Personalized Blood Pressure Estimation Using Photoplethysmography: A Transfer Learning Approach

In this paper, we present a personalized deep learning approach to estimate blood pressure (BP) using the photoplethysmogram (PPG) signal. We propose a hybrid neural network architecture consisting of convolutional, recurrent, and fully connected layers that operates directly on the raw PPG time series and provides BP estimation every 5 seconds. To address the problem of limited personal PPG and BP data for individuals, we propose a transfer learning technique that personalizes specific layers of a network pre-trained with abundant data from other patients. We use the MIMIC III database which contains PPG and continuous BP data measured invasively via an arterial catheter to develop and analyze our approach. Our transfer learning technique, namely BP-CRNN-Transfer, achieves a mean absolute error (MAE) of 3.52 and 2.20 mmHg for SBP and DBP estimation, respectively, outperforming existing methods. Our approach satisfies both the BHS and AAMI blood pressure measurement standards for SBP and DBP. Moreover, our results demonstrate that as little as 50 data samples per person are required to train accurate personalized models. We carry out Bland-Altman and correlation analysis to compare our method to the invasive arterial catheter, which is the gold-standard BP measurement method.

Motion Prediction and Pre-Rendering at the Edge to Enable Ultra-Low Latency Mobile 6DoF Experiences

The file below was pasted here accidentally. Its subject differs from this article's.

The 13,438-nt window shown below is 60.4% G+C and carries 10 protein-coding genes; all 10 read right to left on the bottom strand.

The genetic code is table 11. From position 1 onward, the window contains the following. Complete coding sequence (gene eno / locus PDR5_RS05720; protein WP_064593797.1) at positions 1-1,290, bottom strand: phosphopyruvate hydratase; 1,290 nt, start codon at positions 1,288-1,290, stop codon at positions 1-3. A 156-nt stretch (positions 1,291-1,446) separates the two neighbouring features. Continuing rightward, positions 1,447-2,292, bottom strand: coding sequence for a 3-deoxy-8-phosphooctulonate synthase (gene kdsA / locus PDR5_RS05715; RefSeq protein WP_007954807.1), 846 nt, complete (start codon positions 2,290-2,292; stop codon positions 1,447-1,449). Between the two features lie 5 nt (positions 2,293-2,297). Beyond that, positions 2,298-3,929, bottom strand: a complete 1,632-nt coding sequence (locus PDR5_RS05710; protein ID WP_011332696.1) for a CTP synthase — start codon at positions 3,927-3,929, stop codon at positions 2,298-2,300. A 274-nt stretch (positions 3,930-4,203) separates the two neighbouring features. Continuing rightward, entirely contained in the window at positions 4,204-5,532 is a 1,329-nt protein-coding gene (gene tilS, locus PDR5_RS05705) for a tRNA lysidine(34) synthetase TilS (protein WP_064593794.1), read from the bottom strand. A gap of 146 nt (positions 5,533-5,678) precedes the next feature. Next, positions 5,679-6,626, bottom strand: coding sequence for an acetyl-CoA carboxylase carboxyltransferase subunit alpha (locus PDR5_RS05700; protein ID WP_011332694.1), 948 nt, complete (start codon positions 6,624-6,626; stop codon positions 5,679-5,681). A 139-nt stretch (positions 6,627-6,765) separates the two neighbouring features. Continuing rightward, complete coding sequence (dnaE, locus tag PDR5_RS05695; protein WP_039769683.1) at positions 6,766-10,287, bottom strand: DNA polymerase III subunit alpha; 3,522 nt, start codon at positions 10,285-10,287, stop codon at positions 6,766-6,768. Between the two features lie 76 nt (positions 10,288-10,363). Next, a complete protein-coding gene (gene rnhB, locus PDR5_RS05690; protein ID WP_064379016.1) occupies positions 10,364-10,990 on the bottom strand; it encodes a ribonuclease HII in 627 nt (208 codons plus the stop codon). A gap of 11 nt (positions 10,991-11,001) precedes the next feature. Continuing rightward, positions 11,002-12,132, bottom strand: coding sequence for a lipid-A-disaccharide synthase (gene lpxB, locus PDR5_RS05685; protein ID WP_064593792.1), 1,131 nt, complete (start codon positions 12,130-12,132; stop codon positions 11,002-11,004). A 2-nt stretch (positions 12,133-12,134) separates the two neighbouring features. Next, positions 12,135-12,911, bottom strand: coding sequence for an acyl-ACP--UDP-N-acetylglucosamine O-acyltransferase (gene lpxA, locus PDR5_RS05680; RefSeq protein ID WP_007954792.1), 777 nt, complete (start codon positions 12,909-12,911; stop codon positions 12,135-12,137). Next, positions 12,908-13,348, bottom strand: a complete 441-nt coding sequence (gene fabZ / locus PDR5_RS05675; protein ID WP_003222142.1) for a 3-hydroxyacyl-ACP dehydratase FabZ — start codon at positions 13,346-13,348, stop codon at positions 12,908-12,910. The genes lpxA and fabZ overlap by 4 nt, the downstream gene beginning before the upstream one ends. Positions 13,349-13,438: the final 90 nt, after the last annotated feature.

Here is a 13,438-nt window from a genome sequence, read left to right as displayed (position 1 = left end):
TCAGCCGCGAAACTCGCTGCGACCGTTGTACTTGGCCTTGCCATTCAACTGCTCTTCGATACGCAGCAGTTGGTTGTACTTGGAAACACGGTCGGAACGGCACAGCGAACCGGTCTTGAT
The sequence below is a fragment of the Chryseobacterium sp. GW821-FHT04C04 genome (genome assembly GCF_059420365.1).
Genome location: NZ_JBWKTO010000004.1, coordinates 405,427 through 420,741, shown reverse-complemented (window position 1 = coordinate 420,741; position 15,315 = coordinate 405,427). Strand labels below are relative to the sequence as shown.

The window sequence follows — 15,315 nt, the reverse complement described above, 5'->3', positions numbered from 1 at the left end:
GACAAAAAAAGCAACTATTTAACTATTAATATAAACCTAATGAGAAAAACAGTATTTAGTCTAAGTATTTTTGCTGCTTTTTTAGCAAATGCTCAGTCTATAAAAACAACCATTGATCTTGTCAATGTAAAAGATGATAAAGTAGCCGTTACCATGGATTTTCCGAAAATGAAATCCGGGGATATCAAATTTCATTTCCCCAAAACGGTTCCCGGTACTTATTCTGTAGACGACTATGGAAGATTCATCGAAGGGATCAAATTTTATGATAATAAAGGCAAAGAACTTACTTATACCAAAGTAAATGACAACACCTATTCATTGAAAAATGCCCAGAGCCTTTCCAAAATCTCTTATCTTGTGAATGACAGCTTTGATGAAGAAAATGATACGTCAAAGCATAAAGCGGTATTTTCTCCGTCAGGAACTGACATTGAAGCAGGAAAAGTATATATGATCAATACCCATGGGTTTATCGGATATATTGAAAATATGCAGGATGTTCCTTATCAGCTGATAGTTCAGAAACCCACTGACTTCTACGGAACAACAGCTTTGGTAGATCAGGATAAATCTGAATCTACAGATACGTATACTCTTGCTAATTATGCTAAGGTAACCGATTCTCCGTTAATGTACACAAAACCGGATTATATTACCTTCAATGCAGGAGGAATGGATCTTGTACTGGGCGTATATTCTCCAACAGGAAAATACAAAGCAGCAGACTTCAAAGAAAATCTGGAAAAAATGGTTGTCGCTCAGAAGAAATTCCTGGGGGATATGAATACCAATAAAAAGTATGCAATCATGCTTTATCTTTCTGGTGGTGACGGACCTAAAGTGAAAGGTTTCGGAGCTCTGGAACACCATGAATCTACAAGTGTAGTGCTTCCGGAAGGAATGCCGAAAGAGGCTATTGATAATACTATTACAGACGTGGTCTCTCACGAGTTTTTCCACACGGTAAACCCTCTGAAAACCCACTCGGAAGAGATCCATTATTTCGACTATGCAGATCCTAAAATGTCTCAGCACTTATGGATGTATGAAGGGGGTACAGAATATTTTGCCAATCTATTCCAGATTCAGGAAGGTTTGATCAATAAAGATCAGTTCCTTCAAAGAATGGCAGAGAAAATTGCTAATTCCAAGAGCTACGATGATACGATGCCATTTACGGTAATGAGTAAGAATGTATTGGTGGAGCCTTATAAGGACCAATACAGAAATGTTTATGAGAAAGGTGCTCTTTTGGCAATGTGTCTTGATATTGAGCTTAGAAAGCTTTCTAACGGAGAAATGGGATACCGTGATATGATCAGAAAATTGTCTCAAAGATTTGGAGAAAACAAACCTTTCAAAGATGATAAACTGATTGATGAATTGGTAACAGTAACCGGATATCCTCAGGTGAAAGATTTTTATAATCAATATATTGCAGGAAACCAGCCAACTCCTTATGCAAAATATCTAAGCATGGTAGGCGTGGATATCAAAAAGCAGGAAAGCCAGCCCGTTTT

As virtual reality (VR) applications become popular, the desire to enable high-quality, lightweight, and mobile VR can potentially be achieved by performing the VR rendering and encoding computations at the edge and streaming the rendered video to the VR glasses. However, if the rendering has to be performed after the edge gets to know of the user’s new head and body position, the ultra-low latency requirements of VR will not be met by the roundtrip delay. In this article, we introduce edge intelligence, wherein the edge can predict, pre-render and cache the VR video in advance, to be streamed to the user VR glasses as soon as needed. The edge-based predictive pre-rendering approach can address the challenging six Degrees of Freedom (6DoF) VR content. Compared to 360-degree videos and 3DoF (head motion only) VR, 6DoF VR supports both head and body motion, thus not only viewing direction but also viewing position can change. Hence, our proposed VR edge intelligence comprises of predicting both the head and body motions of a user accurately using past head and body motion traces. In this article, we develop a multi-task long short-term memory (LSTM) model for body motion prediction and a multi-layer perceptron (MLP) model for head motion prediction. We implement the deep learning-based motion prediction models and validate their accuracy and effectiveness using a dataset of over 840,000 samples for head and body motion.